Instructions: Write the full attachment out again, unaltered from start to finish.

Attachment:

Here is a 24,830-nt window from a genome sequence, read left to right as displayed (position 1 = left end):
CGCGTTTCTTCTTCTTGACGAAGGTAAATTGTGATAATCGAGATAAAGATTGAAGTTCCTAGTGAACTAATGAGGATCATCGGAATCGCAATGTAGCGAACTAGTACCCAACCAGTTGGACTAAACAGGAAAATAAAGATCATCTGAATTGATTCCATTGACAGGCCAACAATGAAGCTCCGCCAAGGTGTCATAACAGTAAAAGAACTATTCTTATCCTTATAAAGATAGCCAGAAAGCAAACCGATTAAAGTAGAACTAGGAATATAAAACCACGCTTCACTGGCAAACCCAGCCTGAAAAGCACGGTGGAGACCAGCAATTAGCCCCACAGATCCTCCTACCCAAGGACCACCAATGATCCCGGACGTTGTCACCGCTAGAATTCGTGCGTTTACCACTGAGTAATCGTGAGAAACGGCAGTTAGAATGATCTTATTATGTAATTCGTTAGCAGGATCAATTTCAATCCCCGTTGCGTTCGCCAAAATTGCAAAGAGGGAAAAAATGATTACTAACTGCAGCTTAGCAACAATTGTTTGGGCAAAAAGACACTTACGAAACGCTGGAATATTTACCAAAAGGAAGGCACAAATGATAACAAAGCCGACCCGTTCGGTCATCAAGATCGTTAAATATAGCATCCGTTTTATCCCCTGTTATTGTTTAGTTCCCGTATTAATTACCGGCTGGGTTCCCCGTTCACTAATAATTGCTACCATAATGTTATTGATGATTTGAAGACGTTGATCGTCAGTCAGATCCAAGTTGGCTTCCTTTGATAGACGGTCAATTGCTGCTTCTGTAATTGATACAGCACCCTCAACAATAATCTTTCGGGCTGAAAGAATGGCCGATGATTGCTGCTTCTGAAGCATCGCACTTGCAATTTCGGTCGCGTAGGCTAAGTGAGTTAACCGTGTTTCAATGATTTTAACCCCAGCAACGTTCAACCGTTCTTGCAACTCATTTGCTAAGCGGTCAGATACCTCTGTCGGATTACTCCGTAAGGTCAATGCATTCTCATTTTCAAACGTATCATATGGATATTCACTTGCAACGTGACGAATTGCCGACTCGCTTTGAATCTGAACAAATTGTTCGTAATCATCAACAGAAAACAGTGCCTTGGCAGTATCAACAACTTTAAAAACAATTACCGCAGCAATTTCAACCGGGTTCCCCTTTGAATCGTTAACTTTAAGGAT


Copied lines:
Here is a 24,830-nt window from a genome sequence, read left to right as displayed (position 1 = left end):
CGCGTTTCTTCTTCTTGACGAAGGTAAATTGTGATAATCGAGATAAAGATTGAAGTTCCTAGTGAACTAATGAGGATCATCGGAATCGCAATGTAGCGAACTAGTACCCAACCAGTTGGACTAAACAGGAAAATAAAGATCATCTGAATTGATTCCATTGACAGGCCAACAATGAAGCTCCGCCAAGGTGTCATAACAGTAAAAGAACTATTCTTATCCTTATAAAGATAGCCAGAAAGCAAACCGATTAAAGTAGAACTAGGAATATAAAACCACGCTTCACTGGCAAACCCAGCCTGAAAAGCACGGTGGAGACCAGCAATTAGCCCCACAGATCCTCCTACCCAAGGACCACCAATGATCCCGGACGTTGTCACCGCTAGAATTCGTGCGTTTACCACTGAGTAATCGTGAGAAACGGCAGTTAGAATGATCTTATTATGTAATTCGTTAGCAGGATCAATTTCAATCCCCGTTGCGTTCGCCAAAATTGCAAAGAGGGAAAAAATGATTACTAACTGCAGCTTAGCAACAATTGTTTGGGCAAAAAGACACTTACGAAACGCTGGAATATTTACCAAAAGGAAGGCACAAATGATAACAAAGCCGACCCGTTCGGTCATCAAGATCGTTAAATATAGCATCCGTTTTATCCCCTGTTATTGTTTAGTTCCCGTATTAATTACCGGCTGGGTTCCCCGTTCACTAATAATTGCTACCATAATGTTATTGATGATTTGAAGACGTTGATCGTCAGTCAGATCCAAGTTGGCTTCCTTTGATAGACGGTCAATTGCTGCTTCTGTAATTGATACAGCACCCTCAACAATAATCTTTCGGGCTGAAAGAATGGCCGATGATTGCTGCTTCTGAAGCATCGCACTTGCAATTTCGGTCGCGTAGGCTAAGTGAGTTAACCGTGTTTCAATGATTTTAACCCCAGCAACGTTCAACCGTTCTTGCAACTCATTTGCTAAGCGGTCAGATACCTCTGTCGGATTACTCCGTAAGGTCAATGCATTCTCATTTTCAAACGTATCATATGGATATTCACTTGCAACGTGACGAATTGCCGACTCGCTTTGAATCTGAACAAATTGTTCGTAATCATCAACAGAAAACAGTGCCTTGGCAGTATCAACAACTTTAAAAACAATTACCGCAGCAATTTCAACCGGGTTCCCCTTTGAATCGTTAACTTTAAGGAT